Outfield prospects for 2014
If you've followed baseball for any length of time, you're probably aware that three times as many players start in the outfield as at any other position, which means a list highlighting the top prospects at the position should run a bit longer.
Twenty is good and plenty -- like the candy, only easier to consume.
Among them, you'll find the two most draftable rookies in Fantasy as well as the most talented player in the minor leagues right now. You'll find speedsters, sluggers and a tantalizing number of players who excel at both. You'll even find a former college quarterback.
What you won't find is Jake Marisnick . I just can't get behind that guy, no matter how many Jose Reyeses the Marlins gave up for him.
Note: This list has been adjusted for Fantasy purposes. Though long-term potential is a factor, it's arguably less important than the player's expected role in 2014. These prospects don't all profile as superstars, but they're the names most worth knowing in Fantasy now.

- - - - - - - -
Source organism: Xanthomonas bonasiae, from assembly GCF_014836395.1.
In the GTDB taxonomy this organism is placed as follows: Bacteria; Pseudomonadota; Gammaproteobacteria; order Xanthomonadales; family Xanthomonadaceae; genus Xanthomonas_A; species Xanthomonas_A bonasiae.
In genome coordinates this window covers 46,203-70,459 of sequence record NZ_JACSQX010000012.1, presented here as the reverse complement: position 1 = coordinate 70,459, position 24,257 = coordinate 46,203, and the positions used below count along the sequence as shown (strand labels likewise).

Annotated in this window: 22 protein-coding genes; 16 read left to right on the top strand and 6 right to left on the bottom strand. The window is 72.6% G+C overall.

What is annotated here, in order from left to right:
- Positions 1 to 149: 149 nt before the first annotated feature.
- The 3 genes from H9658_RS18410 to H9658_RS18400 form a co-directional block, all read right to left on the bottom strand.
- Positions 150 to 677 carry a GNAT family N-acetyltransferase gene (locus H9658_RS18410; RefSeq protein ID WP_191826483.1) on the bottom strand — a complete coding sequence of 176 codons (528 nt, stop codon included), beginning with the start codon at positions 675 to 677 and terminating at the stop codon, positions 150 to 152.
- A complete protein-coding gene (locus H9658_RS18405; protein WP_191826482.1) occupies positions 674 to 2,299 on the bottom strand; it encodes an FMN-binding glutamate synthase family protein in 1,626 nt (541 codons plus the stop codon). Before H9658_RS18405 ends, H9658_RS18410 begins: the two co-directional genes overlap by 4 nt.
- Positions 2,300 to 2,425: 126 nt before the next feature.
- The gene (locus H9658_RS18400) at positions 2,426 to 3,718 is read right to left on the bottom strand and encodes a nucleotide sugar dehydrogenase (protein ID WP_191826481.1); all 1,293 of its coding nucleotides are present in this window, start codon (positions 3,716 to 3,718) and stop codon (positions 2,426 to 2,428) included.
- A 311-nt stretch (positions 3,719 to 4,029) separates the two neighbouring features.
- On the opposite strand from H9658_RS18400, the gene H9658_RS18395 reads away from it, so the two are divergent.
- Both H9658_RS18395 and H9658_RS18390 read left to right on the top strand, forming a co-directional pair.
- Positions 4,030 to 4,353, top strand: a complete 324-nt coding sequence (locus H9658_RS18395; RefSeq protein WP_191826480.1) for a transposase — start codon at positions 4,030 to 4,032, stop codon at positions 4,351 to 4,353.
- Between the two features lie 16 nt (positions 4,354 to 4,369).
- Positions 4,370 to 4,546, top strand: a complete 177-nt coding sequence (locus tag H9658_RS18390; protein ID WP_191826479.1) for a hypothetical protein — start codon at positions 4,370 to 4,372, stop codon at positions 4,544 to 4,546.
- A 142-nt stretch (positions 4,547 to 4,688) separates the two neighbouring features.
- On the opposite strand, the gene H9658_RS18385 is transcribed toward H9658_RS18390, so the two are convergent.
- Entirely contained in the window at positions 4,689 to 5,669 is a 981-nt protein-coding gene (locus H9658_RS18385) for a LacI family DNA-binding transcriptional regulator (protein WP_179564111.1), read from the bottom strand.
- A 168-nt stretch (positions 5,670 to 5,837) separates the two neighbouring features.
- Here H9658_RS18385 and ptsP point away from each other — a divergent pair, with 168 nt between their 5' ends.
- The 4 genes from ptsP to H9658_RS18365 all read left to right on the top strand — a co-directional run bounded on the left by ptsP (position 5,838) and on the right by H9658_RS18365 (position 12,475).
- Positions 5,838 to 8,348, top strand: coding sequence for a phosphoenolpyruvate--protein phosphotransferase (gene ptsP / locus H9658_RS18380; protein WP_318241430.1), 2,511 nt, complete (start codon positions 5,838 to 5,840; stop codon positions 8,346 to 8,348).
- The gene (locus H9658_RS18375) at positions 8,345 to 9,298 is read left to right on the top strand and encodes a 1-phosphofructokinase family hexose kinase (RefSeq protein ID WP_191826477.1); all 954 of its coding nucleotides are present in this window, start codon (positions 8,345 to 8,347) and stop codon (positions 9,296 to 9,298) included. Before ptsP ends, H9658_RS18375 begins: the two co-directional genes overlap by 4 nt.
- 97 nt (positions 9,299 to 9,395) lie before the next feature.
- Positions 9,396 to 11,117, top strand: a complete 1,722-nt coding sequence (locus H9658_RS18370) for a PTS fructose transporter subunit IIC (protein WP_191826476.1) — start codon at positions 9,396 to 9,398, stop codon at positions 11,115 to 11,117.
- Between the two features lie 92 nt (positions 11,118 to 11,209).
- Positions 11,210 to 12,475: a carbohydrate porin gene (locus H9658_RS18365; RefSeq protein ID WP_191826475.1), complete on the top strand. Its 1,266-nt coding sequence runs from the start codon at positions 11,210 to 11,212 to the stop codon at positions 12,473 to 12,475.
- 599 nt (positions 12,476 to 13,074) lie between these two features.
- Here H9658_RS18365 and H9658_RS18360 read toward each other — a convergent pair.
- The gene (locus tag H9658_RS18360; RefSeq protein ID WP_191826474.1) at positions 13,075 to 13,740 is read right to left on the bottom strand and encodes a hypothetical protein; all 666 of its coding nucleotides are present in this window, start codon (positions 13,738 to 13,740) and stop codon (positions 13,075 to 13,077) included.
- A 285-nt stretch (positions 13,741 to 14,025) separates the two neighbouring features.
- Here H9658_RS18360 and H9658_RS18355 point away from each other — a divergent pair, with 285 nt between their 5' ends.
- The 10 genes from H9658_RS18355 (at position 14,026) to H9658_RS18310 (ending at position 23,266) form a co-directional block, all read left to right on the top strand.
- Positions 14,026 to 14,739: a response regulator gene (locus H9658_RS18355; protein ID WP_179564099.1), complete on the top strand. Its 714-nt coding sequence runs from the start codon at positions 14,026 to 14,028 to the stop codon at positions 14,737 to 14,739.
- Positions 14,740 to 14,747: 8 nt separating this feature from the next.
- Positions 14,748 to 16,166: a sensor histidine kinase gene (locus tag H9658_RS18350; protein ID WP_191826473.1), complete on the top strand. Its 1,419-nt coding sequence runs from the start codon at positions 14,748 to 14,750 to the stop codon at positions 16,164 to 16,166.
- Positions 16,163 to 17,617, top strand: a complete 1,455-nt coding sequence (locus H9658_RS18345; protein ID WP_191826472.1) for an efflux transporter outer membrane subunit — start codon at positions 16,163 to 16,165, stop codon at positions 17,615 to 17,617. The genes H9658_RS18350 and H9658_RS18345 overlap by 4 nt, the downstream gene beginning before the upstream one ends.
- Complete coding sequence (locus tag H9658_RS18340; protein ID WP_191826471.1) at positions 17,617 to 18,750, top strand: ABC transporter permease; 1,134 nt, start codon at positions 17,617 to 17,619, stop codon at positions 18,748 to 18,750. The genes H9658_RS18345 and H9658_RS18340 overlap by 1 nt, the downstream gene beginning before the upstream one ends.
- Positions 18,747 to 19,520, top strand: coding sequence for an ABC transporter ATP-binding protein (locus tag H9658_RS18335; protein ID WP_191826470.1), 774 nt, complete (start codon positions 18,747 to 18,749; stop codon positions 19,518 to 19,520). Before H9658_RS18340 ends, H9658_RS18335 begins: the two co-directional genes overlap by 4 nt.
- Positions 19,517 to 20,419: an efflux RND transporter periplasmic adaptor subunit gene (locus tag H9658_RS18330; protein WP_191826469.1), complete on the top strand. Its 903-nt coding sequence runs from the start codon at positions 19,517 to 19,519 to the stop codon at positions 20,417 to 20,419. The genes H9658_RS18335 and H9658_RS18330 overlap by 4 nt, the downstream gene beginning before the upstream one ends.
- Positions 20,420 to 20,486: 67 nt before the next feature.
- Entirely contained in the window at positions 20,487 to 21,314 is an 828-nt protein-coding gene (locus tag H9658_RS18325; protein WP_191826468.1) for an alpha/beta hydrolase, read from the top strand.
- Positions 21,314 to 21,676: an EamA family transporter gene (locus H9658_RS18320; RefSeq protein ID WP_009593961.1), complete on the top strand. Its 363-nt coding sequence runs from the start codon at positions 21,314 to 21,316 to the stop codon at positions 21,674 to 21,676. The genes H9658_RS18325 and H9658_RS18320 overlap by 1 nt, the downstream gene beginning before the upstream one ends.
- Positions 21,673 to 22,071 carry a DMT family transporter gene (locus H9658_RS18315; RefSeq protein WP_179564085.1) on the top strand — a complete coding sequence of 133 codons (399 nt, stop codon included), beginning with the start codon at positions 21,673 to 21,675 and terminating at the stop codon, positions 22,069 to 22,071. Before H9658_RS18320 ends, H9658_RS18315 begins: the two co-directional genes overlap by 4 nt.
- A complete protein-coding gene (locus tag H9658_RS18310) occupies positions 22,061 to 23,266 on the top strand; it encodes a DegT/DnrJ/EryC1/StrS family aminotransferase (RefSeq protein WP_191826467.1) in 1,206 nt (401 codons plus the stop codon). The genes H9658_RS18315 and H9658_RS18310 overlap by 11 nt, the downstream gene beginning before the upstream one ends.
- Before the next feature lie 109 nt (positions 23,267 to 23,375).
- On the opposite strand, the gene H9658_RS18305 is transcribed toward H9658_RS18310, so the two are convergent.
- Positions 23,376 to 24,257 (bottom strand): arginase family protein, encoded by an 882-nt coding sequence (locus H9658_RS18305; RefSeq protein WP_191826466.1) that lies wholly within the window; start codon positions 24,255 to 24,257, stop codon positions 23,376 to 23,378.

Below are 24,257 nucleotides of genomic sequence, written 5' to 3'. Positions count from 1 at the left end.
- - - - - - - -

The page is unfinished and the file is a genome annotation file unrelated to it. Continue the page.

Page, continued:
, 23, Reds
Where played in 2013: Triple-A, majors
Minor-league stats: .256 BA, 6 HR, 75 SB, .343 SLG, .651 OPS, 38 BB, 102 K
Major-league stats: .368 BA (19 at-bats), 0 HR, 13 SB, .902 OPS, 2 BB, 4 K
Prospect hounds would tell you that Hamilton lost some of his luster in 2013. One year after setting a minor-league record with 155 stolen bases, he finished second to the White Sox's Micah Johnson with "only" 75. Worse yet, he went all Willy Taveras at the plate with a .256 batting average and .651 OPS. But if you were paying attention in September, you got a glimpse of just what kind of impact he can make in Fantasy. He swiped four bases in the first game he ever started and one in each of the six he entered as a pinch-runner. No one can say for sure whether his struggles at Triple-A Louisville were the result of him being promoted too fast, struggling to pick up switch-hitting or getting bored waiting around for a promotion, but he reached base at a .406 clip in nearly half a season at Double-A Pensacola in 2012, hitting .311 between two stops that year. With the kind of speed that has made him a candidate to advance on infield flies and score from second base on ground outs -- both feats he has accomplished already -- Hamilton is going to be a big deal in Fantasy whether he hits .250 or .290. Leading off for the Reds, he's worth a middle-round pick in both Rotisserie and Head-to-Head formats.
, 24, Astros
Where played in 2013: Double-A, Triple-A
Minor-league stats: .303 BA, 37 HR, 108 RBI, 45 SB, 1.010 OPS, 83 BB, 161 K